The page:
Be A Longhorn Residency Personal Statement

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The residency application process is all business. Those who read your essay are not looking for novel styling, mysterious openings, or poetic phrasing; instead, they are looking for a clear statement of why you want to pursue a career in that particular specialty.

Like the AMCAS personal statement, residency personal statements are open ended in that there's no specific prompt. However, your residency matching application essay will need to be even more focused than the one that you submitted to medical school. Keep in mind that you are ultimately applying for a job, and your residency essay should reflect a strong level of professionalism.

One of the biggest mistakes that we see in residency essays is organizing them like med school application essays. Some applicants even try to use their med school essay as the basis for their residency essay. On the surface, this makes sense. Obviously, your medical school application essay was successful, so you want to repeat that success in the residency matching process.

However, we definitely recommend starting your residency essay from scratch. The selectors really only want to know about your life after you began medical school, so you'll need to draw upon those experiences to create an effective essay. Also, there is a strong trend within residency matching for shorter and shorter essays. No specialty is looking for an essay of longer than one page and one paragraph, but limiting the essay to fewer than 700 words is a good guideline.  

Additionally, we've learned that creative essays don't perform particularly well in the matching process. Residency selectors are looking for very specific things within the essay, and they want to know how you'll fit in to their program. It's called 'matching' for a reason, and you'll need to show the selectors that you have a place with them as a resident.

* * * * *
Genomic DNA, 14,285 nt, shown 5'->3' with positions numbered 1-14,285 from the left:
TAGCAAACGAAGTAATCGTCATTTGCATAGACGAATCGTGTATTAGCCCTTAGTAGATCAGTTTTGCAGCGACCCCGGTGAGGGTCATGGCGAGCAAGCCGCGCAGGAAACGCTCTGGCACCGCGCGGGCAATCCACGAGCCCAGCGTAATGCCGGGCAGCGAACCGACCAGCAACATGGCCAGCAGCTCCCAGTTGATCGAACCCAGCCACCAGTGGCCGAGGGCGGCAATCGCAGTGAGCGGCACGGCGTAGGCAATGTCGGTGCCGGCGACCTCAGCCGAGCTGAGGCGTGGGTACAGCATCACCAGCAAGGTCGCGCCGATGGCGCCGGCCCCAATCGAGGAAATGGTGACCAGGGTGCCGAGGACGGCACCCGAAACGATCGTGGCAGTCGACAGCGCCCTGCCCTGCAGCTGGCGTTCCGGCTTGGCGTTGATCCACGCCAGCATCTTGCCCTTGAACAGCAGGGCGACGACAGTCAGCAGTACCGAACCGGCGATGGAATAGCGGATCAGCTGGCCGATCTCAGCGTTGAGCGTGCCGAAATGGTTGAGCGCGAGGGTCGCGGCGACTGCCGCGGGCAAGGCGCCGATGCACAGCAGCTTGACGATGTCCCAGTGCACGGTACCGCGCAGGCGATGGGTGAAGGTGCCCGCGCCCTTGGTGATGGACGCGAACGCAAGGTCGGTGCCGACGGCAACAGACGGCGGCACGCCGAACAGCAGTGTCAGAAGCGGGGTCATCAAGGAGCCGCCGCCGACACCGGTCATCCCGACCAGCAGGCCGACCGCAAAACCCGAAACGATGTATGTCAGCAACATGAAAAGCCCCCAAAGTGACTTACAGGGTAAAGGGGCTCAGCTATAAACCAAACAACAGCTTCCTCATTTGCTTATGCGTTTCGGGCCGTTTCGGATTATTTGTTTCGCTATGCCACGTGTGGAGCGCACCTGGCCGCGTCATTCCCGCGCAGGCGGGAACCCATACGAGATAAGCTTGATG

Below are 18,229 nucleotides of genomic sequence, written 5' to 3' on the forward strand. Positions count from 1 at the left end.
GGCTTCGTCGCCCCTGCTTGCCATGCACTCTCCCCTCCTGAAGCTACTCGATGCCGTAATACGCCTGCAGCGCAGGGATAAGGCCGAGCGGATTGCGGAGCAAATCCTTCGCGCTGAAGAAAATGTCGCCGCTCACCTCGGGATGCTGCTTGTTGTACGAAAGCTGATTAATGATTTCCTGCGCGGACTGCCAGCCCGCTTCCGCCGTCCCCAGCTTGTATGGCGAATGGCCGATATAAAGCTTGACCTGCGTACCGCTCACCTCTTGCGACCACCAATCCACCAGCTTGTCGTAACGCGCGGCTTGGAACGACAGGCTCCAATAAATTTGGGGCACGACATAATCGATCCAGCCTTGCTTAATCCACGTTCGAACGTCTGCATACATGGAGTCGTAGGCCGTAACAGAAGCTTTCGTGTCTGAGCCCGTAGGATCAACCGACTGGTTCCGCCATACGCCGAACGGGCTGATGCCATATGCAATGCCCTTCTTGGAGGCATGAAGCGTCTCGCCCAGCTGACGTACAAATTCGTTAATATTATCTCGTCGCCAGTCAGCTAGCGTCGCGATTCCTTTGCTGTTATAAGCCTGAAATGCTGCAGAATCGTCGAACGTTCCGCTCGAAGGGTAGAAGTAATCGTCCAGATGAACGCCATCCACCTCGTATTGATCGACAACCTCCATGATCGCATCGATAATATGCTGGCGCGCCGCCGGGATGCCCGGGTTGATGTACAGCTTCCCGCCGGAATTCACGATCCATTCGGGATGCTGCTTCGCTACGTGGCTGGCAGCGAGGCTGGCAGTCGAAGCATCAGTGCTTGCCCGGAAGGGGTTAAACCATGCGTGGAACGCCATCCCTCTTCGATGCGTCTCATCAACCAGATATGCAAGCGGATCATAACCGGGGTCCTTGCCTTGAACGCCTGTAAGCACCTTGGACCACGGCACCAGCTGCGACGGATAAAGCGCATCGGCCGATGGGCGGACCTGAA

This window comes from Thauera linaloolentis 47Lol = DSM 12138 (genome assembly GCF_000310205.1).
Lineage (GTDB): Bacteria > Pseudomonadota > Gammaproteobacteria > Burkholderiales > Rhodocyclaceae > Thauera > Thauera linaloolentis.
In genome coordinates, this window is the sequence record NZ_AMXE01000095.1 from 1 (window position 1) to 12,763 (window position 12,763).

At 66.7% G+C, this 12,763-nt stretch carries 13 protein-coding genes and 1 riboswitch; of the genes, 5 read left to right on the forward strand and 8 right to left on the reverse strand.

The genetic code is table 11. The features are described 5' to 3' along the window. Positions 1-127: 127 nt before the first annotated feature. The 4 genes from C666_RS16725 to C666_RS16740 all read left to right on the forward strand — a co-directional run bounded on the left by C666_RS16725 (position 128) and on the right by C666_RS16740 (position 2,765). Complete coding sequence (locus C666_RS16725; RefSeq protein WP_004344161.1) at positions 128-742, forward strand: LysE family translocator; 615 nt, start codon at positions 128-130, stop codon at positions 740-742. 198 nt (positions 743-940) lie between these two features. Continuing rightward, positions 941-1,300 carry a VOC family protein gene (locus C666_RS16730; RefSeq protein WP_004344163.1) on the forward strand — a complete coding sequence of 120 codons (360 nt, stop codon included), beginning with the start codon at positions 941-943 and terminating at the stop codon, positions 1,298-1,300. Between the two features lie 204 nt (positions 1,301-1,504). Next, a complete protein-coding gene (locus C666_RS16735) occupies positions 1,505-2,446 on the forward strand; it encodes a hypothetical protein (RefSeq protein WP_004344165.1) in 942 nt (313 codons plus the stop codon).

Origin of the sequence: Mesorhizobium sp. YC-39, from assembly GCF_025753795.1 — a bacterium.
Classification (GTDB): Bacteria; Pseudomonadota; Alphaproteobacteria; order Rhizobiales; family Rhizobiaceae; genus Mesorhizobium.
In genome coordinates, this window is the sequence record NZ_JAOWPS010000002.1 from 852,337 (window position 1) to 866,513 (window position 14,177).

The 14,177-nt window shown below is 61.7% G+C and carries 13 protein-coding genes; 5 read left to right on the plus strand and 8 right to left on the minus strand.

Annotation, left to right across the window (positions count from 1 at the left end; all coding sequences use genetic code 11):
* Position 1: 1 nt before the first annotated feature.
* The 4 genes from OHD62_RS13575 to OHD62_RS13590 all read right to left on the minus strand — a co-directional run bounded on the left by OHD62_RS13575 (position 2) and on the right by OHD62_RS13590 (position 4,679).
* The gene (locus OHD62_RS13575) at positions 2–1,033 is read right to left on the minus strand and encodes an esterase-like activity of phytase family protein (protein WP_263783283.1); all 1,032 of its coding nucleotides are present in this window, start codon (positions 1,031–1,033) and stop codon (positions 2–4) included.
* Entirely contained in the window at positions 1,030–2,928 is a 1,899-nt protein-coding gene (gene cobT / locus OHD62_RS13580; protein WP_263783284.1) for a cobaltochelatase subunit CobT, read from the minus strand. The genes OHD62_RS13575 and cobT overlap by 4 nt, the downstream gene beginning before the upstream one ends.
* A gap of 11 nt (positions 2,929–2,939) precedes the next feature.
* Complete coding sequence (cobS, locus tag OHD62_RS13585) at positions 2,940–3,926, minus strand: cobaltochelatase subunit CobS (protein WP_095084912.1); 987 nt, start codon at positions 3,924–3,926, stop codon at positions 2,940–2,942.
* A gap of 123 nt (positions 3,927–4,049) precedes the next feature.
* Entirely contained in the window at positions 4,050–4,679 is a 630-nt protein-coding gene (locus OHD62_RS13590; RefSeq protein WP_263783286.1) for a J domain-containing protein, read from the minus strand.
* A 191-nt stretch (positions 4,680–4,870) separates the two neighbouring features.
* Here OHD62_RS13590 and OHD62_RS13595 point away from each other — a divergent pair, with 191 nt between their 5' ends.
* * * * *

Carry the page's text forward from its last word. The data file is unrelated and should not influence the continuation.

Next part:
Here are the main content areas that we suggest covering in your residency essay:

Why have you chosen this specialty?

In the first part of your residency statement, you should discuss what in particular has interested you about the specialty you've chosen, and how you've built experience in that field. If you're planning on devoting your life to internal medicine, radiology, or any other focused branch of medicine, you must have a clear reason for doing so. Thus, make sure that the reader comes away from this section understanding what has led you to this profession.

Why do you think you will excel in this specialty?

Not every med school student will have equal interest in, let alone talent for, every specialty. What about you makes this specialty the right match for your personality and goals? Help the selectors see that you have what it takes to thrive in the specialty. A meticulous person can feel right at home doing gross and checks in pathology. Excellent manual dexterity can ensure success as a surgeon. Persistence in solving complex puzzles can serve you well as an internist. In this part of the essay, make connections between general talents and your chosen specialty.

What are you seeking in a residency?

Next, write about how you intend to further that experience during your residency and what specifically you're seeking in a residency. Don't talk about specific locations, though, as you'll likely send this essay to a large number of facilities. You've got a solid base of experience already, but during your residency you're going to become an expert. What will you contribute? You may want to write about things like teamwork, continuous learning, and passion for patient care.

How do you see your career in this field progressing?

Finally, look past your residency to give the reader an idea of what you plan to do with your accrued knowledge once you have completed your residency. Show the residency selectors how you will use the knowledge and skills that you gained in the residency for the benefit of patients. Do you envision yourself pursuing research? Working in a university? Being a provider in underserved regions? Tell them your vision for your career as a physician.

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CV and Personal Statement



CV Samples


Sample 1      Sample 2      Sample 3      Sample 4      Sample 5